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|Flamethrower, Portable, No 2|
|Place of origin||United Kingdom|
|Used by||British Army, Canadian Forces|
|Wars||Second World War|
|Mass||64 lb (29 kg)|
|Rate of fire||10 igniters only|
|Maximum firing range||120 ft|
It was a near copy of the German Wechselapparat ("Wex") from 1917.
The Mark 1 was used as a training weapon, while the improved Mark 2 was used in action. Over 7,000 units were produced from 1943 to 1944. They were ready for service during Operation Overlord (the Allied invasion of Normandy).
The Ack Pack was a harness carrying a doughnut-shaped fuel container with a capacity of 4 Imperial gallons (18 litres) of fuel on the operator's back. In the middle of the "doughnut" was a spherical container holding nitrogen gas as a propellant, which was pressurized to 2,000 lbf/in² (140 Bar). This was sufficient to propel the burning fuel 120 feet (36 metres). A hose from the fuel tank passed to the nozzle assembly which had two pistol grips to hold and aim the spray. The back grip had the trigger.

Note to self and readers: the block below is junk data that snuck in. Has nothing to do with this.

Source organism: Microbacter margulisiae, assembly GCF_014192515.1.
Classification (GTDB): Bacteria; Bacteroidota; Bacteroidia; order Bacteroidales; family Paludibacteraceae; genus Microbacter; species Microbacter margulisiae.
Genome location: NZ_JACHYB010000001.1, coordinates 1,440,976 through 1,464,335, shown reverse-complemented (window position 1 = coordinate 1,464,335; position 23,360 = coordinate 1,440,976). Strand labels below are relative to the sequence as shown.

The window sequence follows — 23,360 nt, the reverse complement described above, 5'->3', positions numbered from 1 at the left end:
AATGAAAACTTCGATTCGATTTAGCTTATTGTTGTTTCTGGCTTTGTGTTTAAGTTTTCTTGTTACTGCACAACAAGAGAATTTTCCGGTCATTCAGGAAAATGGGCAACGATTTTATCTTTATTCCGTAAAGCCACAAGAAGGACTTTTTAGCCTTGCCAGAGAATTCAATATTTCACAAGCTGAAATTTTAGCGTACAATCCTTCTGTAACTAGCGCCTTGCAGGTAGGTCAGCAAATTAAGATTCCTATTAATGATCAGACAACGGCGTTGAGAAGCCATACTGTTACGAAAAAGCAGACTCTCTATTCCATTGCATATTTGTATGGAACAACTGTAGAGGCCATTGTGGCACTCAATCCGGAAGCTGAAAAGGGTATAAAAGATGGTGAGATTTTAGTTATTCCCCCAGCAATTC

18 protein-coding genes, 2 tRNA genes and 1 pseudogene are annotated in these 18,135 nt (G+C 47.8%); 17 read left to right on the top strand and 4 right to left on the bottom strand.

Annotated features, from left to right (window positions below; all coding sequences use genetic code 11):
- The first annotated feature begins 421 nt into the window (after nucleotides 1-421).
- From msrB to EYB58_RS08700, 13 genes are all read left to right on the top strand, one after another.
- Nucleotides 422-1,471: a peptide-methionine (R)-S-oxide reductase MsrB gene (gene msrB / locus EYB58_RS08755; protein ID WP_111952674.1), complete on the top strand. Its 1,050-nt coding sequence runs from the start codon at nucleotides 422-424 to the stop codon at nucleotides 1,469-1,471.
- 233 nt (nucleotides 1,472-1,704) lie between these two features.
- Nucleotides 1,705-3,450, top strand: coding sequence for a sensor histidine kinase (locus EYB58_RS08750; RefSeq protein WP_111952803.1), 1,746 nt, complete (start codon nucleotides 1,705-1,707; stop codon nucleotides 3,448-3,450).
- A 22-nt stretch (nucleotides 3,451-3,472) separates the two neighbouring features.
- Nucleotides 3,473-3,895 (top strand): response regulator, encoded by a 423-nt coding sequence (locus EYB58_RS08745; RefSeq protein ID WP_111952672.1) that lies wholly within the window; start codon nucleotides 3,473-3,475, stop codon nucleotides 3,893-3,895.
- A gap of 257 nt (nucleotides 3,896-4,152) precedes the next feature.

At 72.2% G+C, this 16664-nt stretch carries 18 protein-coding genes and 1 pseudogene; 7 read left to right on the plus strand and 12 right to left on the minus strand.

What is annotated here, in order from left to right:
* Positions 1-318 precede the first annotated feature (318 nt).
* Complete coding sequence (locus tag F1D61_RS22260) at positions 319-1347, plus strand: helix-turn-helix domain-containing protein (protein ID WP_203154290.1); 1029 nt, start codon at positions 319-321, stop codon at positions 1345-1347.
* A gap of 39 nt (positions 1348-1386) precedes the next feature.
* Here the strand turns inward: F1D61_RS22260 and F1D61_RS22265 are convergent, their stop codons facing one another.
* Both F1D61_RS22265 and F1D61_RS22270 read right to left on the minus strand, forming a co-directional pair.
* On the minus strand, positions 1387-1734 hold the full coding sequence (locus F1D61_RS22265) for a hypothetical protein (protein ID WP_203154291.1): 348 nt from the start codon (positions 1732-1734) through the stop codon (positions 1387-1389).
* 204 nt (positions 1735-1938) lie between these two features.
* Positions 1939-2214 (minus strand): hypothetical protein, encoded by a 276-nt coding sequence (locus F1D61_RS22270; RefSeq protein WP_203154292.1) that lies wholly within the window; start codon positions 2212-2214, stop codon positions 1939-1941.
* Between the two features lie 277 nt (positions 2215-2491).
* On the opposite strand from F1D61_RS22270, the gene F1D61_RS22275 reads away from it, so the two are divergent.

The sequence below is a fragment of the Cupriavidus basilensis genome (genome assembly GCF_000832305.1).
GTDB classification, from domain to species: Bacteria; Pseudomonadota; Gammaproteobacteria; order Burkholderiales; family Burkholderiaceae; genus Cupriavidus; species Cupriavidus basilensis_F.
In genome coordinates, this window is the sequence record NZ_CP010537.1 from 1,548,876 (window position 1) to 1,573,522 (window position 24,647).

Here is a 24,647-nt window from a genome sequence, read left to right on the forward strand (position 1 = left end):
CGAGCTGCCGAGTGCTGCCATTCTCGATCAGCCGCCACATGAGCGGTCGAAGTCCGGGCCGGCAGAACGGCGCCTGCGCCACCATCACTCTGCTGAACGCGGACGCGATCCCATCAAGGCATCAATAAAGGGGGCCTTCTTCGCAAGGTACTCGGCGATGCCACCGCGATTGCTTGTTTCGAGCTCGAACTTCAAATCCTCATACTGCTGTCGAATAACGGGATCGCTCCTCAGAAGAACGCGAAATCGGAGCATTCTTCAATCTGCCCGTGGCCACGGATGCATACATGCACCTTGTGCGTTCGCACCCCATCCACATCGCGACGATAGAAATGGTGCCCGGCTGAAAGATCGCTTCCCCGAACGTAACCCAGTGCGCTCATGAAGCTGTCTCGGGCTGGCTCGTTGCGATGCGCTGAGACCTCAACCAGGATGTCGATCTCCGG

In some versions the nozzle was fitted with a 10-chambered cylinder which contained the ignition cartridges. These could be fired once, each giving the operator 10 bursts of flame. In practice this gave 10 one-second bursts. It was also possible to spray fuel without igniting it to ensure there was plenty splashed around the target, then fire an ignited burst to light up the whole lot.
At some 64 pounds (29 kg) the flamethrower was considered heavy.
A Flamethrower Portable, No 2 in the Israel Defense Forces History Museum, Tel Aviv, Israel (September 2015)
- Bishop, Chris (2002). The Encyclopedia of Weapons of World War II: The Comprehensive Guide to Over 1,500 Weapons Systems, Including Tanks, Small Arms, Warplanes, Artillery, Ships and Submarines. Sterling Publishing Company, Inc. ISBN 978-1-58663-762-0.